App usage

Where to see and delete this data is here.


Ad Profile

Google builds an advertising profile of every one of their users. As you'd expect.

This isn't restricted to the searches you make and websites you visit (which is what's used to do Remarketing), but also a proactive profile so that companies can target you on the Display Network as you browse other non-Google websites.

Here is my profile...

Ad settings


They have done a decent job - gender, age and some good interest matches (Football, Food & drink, Advertising & Marketing... Cats) but they have a few completely wrong (American Football being the most obvious).

On the whole though, I would say they know me pretty well. The positive UX of this is that Display ads should be more tailored and relevant to my interests as I browse the internet.

Click here to find this for yourself.  



Google keeps a list of every app you have linked with your account. I actually think this is very useful as opposed harmful, as you can easily revoke access to old connections.

From my screenshot below, you can see I used the WiFi in a hospital once, so the NHS still has access to my "basic" data, but I will have only needed the service for a few minutes.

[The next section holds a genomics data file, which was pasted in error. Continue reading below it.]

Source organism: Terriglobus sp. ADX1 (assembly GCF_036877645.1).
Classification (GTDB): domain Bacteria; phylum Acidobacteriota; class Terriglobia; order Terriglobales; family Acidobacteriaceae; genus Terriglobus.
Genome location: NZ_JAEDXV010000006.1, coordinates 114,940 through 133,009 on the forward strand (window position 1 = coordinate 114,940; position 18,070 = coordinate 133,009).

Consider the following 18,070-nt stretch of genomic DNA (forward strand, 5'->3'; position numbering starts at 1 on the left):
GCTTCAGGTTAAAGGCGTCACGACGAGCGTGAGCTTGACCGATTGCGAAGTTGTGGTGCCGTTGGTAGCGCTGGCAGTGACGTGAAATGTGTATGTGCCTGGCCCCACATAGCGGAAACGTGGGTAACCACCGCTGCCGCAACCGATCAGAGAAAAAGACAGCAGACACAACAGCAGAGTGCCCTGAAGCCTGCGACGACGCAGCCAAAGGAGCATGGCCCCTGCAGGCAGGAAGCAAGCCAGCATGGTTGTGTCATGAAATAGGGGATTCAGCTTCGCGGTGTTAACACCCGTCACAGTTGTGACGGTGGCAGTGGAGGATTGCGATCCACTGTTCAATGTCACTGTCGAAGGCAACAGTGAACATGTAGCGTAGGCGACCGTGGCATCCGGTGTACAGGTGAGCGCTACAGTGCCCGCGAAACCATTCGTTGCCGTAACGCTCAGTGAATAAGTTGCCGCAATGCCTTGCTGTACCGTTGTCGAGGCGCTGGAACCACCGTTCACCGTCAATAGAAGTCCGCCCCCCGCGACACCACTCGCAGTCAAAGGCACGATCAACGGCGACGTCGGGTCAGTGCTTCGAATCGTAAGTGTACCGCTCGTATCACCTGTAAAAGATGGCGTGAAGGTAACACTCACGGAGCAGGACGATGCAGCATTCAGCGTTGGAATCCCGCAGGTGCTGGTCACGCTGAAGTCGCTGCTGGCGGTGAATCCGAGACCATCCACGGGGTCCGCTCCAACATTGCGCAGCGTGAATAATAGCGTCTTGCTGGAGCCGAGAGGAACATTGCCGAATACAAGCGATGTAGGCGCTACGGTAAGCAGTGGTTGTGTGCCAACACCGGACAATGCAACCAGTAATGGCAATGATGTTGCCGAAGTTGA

P.S. Yes, I did play Pokemon Go :)

Head here to see this for yourself.


Voice (This Will Really Creep You Out)

This is a really odd and concerning item, even for someone as non-fussed about these type of things as I am.

Within the activity log, there is a section called Voice & Audio. I don't use any Google voice functions (Google assist or Google Home) so my data here should be empty... but it actually has a file in it.

I can't figure out where the audio is from, but it's my wife talking to my son. My best guess is it could do audio from a video I took but I couldn't find a match.

The next weird thing I noticed here is the mention of transcripts. It wasn't available for my audio but what should be going on here? Do they transcript audio I take on my phone and store it?

This whole section / idea was the one the made me felt most icky...


Where to find this for yourself is here.

 "Within the activity log, there is a section called Voice & Audio. I don't use any Google voice functions (Google assist or Google Home) so my data here should be empty... but it actually has a file in it.

I can't figure out where the audio is from, but it's my wife talking to my son."